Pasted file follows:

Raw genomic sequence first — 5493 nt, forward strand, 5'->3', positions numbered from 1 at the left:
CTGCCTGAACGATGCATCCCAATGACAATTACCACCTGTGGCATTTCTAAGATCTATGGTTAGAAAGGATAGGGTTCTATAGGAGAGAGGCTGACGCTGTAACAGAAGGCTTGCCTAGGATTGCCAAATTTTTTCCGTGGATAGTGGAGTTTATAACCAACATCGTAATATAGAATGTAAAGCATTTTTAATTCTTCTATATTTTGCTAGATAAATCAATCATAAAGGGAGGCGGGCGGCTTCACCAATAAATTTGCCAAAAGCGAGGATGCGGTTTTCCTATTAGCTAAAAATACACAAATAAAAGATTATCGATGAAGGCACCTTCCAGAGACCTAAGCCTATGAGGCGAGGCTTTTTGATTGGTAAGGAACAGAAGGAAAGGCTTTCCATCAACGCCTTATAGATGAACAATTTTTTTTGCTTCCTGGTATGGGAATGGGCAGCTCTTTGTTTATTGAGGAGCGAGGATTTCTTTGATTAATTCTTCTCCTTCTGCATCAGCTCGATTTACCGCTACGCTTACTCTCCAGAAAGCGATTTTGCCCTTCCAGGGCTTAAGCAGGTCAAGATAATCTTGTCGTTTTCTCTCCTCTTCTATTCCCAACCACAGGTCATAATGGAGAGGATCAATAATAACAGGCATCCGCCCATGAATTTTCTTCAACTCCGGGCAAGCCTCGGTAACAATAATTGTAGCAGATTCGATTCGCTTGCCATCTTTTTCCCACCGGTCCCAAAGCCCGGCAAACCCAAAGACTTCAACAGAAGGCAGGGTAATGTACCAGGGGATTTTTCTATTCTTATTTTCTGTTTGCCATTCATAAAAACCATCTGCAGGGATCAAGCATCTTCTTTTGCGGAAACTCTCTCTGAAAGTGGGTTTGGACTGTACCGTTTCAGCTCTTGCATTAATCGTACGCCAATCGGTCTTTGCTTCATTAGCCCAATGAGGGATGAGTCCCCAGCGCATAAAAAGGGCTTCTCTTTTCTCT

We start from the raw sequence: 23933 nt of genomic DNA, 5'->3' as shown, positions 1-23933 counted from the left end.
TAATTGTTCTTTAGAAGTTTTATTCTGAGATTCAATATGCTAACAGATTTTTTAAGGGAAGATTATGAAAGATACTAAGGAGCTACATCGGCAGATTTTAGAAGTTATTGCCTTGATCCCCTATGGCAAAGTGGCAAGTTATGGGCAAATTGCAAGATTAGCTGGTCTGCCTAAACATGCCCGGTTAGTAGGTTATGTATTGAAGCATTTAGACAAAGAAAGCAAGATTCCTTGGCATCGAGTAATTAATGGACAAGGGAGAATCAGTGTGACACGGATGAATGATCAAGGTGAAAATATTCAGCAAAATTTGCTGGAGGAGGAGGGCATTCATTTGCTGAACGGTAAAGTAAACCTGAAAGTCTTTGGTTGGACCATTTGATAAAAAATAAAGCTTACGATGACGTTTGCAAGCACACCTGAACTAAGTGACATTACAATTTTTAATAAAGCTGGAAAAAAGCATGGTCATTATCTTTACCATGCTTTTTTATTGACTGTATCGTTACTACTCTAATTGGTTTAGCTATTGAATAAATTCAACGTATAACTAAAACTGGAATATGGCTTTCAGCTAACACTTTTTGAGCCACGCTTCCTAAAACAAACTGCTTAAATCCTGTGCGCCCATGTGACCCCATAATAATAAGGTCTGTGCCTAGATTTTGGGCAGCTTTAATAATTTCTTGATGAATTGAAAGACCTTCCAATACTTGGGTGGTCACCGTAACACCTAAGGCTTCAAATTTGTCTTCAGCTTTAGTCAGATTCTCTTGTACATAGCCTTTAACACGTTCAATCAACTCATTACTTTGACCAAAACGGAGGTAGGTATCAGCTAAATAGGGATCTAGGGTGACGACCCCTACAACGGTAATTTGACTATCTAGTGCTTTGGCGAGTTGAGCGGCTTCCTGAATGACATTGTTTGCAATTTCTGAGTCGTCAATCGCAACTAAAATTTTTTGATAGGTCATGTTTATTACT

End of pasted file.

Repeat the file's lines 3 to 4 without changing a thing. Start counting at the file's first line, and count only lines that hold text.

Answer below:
We start from the raw sequence: 23933 nt of genomic DNA, 5'->3' as shown, positions 1-23933 counted from the left end.
TAATTGTTCTTTAGAAGTTTTATTCTGAGATTCAATATGCTAACAGATTTTTTAAGGGAAGATTATGAAAGATACTAAGGAGCTACATCGGCAGATTTTAGAAGTTATTGCCTTGATCCCCTATGGCAAAGTGGCAAGTTATGGGCAAATTGCAAGATTAGCTGGTCTGCCTAAACATGCCCGGTTAGTAGGTTATGTATTGAAGCATTTAGACAAAGAAAGCAAGATTCCTTGGCATCGAGTAATTAATGGACAAGGGAGAATCAGTGTGACACGGATGAATGATCAAGGTGAAAATATTCAGCAAAATTTGCTGGAGGAGGAGGGCATTCATTTGCTGAACGGTAAAGTAAACCTGAAAGTCTTTGGTTGGACCATTTGATAAAAAATAAAGCTTACGATGACGTTTGCAAGCACACCTGAACTAAGTGACATTACAATTTTTAATAAAGCTGGAAAAAAGCATGGTCATTATCTTTACCATGCTTTTTTATTGACTGTATCGTTACTACTCTAATTGGTTTAGCTATTGAATAAATTCAACGTATAACTAAAACTGGAATATGGCTTTCAGCTAACACTTTTTGAGCCACGCTTCCTAAAACAAACTGCTTAAATCCTGTGCGCCCATGTGACCCCATAATAATAAGGTCTGTGCCTAGATTTTGGGCAGCTTTAATAATTTCTTGATGAATTGAAAGACCTTCCAATACTTGGGTGGTCACCGTAACACCTAAGGCTTCAAATTTGTCTTCAGCTTTAGTCAGATTCTCTTGTACATAGCCTTTAACACGTTCAATCAACTCATTACTTTGACCAAAACGGAGGTAGGTATCAGCTAAATAGGGATCTAGGGTGACGACCCCTACAACGGTAATTTGACTATCTAGTGCTTTGGCGAGTTGAGCGGCTTCCTGAATGACATTGTTTGCAATTTCTGAGTCGTCAATCGCAACTAAAATTTTTTGATAGGTCATGTTTATTACT